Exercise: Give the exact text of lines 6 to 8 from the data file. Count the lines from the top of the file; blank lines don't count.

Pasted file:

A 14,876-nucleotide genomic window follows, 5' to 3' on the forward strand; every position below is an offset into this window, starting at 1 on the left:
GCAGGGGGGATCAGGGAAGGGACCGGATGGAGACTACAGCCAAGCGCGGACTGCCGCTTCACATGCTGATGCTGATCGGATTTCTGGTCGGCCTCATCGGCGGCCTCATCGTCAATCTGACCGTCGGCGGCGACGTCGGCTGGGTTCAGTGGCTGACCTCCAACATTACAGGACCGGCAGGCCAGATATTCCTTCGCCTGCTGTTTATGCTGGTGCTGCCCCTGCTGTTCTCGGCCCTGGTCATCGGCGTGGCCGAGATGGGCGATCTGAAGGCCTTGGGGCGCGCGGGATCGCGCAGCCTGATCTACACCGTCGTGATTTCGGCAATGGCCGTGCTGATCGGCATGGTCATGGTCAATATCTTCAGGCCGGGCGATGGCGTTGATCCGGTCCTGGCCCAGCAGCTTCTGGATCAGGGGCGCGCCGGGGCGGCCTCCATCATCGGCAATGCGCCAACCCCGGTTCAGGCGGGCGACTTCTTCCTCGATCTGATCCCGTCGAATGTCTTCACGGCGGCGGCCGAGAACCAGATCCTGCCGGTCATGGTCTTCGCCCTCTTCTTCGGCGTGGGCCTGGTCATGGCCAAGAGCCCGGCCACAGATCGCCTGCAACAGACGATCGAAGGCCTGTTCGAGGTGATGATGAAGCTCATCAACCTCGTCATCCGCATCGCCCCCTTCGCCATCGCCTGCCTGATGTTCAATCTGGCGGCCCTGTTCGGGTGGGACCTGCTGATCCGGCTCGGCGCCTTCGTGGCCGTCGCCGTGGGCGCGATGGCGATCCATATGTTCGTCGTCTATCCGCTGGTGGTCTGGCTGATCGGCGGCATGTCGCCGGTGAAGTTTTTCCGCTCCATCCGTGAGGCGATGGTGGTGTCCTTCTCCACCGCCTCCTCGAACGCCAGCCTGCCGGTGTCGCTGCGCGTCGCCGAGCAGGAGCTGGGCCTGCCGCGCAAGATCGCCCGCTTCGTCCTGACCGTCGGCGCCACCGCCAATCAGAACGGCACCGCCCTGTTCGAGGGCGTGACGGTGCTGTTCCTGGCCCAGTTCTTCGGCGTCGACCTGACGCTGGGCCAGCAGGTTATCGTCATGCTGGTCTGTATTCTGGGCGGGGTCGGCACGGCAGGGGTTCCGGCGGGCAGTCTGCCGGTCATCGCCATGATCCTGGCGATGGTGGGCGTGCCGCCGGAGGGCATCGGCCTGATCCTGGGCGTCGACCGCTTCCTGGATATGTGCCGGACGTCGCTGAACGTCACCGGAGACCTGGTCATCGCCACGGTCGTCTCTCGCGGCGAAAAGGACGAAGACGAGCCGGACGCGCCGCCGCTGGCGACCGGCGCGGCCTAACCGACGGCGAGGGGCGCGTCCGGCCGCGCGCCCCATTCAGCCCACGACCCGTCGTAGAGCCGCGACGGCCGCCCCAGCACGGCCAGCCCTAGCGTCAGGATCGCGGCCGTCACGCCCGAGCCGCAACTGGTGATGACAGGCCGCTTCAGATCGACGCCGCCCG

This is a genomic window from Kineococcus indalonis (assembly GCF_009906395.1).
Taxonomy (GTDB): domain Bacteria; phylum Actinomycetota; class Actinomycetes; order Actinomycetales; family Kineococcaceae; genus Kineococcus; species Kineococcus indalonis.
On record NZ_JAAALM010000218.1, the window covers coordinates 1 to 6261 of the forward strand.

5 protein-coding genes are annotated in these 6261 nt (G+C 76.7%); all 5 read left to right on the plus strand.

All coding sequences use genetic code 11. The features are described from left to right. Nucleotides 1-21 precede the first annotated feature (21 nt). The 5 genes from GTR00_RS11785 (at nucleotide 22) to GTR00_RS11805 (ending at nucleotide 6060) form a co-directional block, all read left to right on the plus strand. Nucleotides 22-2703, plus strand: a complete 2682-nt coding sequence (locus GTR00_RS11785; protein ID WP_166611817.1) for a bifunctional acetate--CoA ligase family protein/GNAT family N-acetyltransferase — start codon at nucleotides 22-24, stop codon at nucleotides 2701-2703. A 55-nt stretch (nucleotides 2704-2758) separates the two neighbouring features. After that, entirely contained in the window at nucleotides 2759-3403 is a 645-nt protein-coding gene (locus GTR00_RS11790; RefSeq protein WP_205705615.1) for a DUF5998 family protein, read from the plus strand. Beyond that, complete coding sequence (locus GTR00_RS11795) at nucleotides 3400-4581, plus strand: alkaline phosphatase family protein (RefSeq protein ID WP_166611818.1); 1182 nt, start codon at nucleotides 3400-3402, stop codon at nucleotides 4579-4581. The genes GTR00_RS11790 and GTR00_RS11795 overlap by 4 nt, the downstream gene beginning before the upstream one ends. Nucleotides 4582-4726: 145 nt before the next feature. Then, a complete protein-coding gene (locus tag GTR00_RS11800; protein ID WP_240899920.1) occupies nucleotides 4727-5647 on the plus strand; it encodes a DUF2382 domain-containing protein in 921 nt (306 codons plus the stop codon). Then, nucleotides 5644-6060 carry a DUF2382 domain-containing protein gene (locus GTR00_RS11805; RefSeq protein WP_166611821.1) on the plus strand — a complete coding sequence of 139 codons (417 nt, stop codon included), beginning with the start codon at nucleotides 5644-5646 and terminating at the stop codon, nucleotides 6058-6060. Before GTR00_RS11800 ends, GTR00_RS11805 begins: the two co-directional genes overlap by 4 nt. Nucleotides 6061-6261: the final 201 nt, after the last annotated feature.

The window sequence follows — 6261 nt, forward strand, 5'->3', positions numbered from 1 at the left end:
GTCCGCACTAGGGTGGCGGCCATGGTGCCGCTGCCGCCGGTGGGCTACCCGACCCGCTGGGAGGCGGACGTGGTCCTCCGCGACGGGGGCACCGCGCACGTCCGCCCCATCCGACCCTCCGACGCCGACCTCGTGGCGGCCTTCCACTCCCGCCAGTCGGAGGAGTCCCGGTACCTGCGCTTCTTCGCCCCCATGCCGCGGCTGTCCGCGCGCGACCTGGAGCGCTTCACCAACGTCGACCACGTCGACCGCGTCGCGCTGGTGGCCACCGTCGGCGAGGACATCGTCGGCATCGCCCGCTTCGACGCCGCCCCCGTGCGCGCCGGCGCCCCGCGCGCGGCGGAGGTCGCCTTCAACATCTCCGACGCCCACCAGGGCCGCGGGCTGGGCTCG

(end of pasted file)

5 protein-coding genes are annotated in these 6261 nt (G+C 76.7%); all 5 read left to right on the plus strand.

All coding sequences use genetic code 11. The features are described from left to right. Nucleotides 1-21 precede the first annotated feature (21 nt). The 5 genes from GTR00_RS11785 (at nucleotide 22) to GTR00_RS11805 (ending at nucleotide 6060) form a co-directional block, all read left to right on the plus strand. Nucleotides 22-2703, plus strand: a complete 2682-nt coding sequence (locus GTR00_RS11785; protein ID WP_166611817.1) for a bifunctional acetate--CoA ligase family protein/GNAT family N-acetyltransferase — start codon at nucleotides 22-24, stop codon at nucleotides 2701-2703. A 55-nt stretch (nucleotides 2704-2758) separates the two neighbouring features. After that, entirely contained in the window at nucleotides 2759-3403 is a 645-nt protein-coding gene (locus GTR00_RS11790; RefSeq protein WP_205705615.1) for a DUF5998 family protein, read from the plus strand. Beyond that, complete coding sequence (locus GTR00_RS11795) at nucleotides 3400-4581, plus strand: alkaline phosphatase family protein (RefSeq protein ID WP_166611818.1); 1182 nt, start codon at nucleotides 3400-3402, stop codon at nucleotides 4579-4581. The genes GTR00_RS11790 and GTR00_RS11795 overlap by 4 nt, the downstream gene beginning before the upstream one ends. Nucleotides 4582-4726: 145 nt before the next feature. Then, a complete protein-coding gene (locus tag GTR00_RS11800; protein ID WP_240899920.1) occupies nucleotides 4727-5647 on the plus strand; it encodes a DUF2382 domain-containing protein in 921 nt (306 codons plus the stop codon). Then, nucleotides 5644-6060 carry a DUF2382 domain-containing protein gene (locus GTR00_RS11805; RefSeq protein WP_166611821.1) on the plus strand — a complete coding sequence of 139 codons (417 nt, stop codon included), beginning with the start codon at nucleotides 5644-5646 and terminating at the stop codon, nucleotides 6058-6060. Before GTR00_RS11800 ends, GTR00_RS11805 begins: the two co-directional genes overlap by 4 nt. Nucleotides 6061-6261: the final 201 nt, after the last annotated feature.

The window sequence follows — 6261 nt, forward strand, 5'->3', positions numbered from 1 at the left end: